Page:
Paid Sick Leave Required for Chicago Employers

Effective July 1, 2017 employers with one or more employee working in Chicago will be required to provide their “covered” employees with paid sick leave.

The new ordinance applies to all businesses with one or more “covered” employee in Chicago who have a business facility within the city or who are subject to any of Chicago’s license requirements.

Employees are covered by the ordinance if they work at least two hours in Chicago in any two-week period. Both part time and full time employees are covered as long as they work at least 80 hours in any 120-day period.

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California Adopts Strongest Standard for Workplace Violence Prevention for Healthcare Employees

Studies show that health care workers are at a significantly higher risk of workplace violence than the average worker in other industries.   The Federal Occupational Safety and Health Administration (OSHA), reports from 2002-2013, the rate of serious workplace violence incidents (who require days off for an injured worker to recuperate) was more than four times greater in the health care industry than in the private industry on average.

In October of 2016, the California Occupational Safety and Health Standards Board (Standards Board) unanimously accepted a new General Industry Order entitled “Workplace Prevention in Health Care”.  The Office of Administrative Law approved the standard in December of 2016, and is codified at Section 3342 of Title 8 of the California Code of Regulations.   The rule is far more extensive than the Federal OSHA’s guidelines for the prevention of workplace violence in health care settings.

Beginning April 1, 2017 all employers in California operating in the following health care areas will be required to comply with Section 3342, the “Workplace Prevention in Health Care” rule:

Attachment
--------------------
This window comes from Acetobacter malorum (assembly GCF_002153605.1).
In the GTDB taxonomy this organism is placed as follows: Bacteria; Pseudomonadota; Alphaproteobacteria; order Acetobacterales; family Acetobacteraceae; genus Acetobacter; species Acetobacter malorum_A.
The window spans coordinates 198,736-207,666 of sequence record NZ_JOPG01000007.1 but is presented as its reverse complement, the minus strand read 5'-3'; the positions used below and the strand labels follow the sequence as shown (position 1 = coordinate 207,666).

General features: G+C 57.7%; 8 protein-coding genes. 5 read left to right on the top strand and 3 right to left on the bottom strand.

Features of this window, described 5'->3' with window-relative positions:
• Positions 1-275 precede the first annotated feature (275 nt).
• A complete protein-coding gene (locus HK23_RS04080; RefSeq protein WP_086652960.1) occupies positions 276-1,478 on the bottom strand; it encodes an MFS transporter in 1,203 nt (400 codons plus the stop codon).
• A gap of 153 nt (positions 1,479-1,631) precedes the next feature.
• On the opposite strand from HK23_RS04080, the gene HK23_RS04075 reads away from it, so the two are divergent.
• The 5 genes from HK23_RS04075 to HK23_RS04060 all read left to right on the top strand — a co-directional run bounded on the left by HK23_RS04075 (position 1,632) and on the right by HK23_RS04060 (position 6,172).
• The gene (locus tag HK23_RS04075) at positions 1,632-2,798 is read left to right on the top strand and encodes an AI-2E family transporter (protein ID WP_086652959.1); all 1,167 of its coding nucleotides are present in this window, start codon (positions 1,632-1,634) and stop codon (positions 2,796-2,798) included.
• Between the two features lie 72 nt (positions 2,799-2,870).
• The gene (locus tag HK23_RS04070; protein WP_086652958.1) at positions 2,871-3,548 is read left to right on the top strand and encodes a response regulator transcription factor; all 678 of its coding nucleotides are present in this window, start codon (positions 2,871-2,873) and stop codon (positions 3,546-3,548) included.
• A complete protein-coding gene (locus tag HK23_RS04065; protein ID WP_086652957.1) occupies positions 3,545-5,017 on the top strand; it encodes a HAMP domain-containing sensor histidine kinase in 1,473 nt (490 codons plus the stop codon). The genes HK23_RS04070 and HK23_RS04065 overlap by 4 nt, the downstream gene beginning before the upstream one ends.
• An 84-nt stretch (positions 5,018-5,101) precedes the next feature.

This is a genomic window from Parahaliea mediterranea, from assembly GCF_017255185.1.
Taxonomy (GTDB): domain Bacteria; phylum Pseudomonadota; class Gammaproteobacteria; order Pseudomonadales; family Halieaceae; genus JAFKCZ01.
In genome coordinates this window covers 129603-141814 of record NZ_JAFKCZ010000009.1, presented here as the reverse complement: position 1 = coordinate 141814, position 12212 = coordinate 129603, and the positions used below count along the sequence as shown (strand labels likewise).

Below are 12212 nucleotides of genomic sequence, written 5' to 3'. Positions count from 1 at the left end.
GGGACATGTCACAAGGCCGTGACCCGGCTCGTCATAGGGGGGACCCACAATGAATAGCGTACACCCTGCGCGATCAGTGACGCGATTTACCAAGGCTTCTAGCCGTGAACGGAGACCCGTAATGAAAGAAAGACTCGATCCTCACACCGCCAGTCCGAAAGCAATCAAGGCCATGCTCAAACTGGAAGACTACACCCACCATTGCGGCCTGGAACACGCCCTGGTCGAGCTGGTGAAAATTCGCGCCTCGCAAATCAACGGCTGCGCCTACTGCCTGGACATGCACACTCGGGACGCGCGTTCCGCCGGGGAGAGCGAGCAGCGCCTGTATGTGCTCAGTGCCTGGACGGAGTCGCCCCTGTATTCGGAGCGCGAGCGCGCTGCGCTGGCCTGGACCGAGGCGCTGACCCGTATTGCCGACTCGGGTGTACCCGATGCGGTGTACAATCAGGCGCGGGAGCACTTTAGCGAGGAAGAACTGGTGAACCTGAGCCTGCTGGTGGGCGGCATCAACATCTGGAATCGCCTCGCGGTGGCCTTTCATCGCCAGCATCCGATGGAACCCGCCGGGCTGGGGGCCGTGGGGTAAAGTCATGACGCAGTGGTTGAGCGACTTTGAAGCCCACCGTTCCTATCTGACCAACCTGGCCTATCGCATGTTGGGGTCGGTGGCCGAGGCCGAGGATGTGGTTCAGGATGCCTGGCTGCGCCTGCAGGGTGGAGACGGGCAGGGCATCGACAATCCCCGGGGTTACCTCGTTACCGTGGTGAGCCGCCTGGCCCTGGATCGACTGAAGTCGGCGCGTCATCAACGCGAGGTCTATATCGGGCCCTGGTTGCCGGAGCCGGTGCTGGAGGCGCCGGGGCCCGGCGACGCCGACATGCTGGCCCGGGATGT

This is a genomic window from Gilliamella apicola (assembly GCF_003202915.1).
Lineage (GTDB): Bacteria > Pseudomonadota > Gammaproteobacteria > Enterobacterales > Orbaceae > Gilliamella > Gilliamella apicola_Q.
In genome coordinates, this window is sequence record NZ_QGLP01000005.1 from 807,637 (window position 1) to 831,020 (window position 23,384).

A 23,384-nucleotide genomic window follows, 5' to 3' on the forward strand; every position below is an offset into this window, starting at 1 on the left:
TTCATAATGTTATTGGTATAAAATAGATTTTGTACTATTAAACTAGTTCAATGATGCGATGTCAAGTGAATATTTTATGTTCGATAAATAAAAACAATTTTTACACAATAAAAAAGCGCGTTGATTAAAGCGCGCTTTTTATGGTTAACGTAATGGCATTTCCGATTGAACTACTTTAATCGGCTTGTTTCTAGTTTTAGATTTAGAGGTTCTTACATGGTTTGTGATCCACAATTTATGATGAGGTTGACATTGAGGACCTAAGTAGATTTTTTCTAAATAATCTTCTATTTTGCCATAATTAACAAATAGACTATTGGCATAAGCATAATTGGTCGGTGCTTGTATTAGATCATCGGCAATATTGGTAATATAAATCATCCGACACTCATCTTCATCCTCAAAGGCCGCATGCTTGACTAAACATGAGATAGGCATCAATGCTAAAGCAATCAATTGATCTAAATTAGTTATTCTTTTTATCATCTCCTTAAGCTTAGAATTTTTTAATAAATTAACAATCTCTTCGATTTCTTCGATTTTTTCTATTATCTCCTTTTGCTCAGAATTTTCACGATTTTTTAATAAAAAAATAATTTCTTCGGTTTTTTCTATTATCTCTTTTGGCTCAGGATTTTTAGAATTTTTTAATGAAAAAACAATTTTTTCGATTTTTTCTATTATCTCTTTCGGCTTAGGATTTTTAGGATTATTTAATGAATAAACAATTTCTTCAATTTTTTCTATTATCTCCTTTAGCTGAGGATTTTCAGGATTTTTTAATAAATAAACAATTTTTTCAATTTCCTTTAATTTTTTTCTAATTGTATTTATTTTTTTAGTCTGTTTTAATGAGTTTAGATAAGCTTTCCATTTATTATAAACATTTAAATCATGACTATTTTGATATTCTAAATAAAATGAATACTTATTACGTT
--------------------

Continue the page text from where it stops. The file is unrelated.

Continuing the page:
• Health Care facilities
  • Home Health Care Programs
  • Drug Treatment Programs
  • Emergency Medical Services
  • Outpatient Medical Services to Correctional and Detention Settings

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Ohio: How the New Gun Law Affects Employers

In Ohio, there is a new gun law going into effect on March 21, 2017 that will give additional rights to concealed carry permit holders and active duty military members.  Under the new law, concealed carry permit holders will be allowed to carry their guns in additional places, including bringing a licensed firearm into a public parking lot.  Active duty military members will be allowed to carry weapons under certain conditions without a concealed carry license.  Continue reading

Do We Have to Pay Employees On Call?

question-mark-460867_1280Yes, your company is required to pay employees if you require them to remain on your premises while they wait for an assignment (for example, firefighters waiting for an emergency call).  If this is the case, they are considered to be working and must be paid, even if they are doing other things, such as playing cards.

No, you don’t have to pay employees if you allow them to go home and they are free to leave messages saying where they can be reached.  In most cases, like these, the employees are not considered to be working.

Yes, you must pay employees if you allow them to leave but restrict their activities, (such as requiring them to remain close to the workplace or not drink alcohol while on call).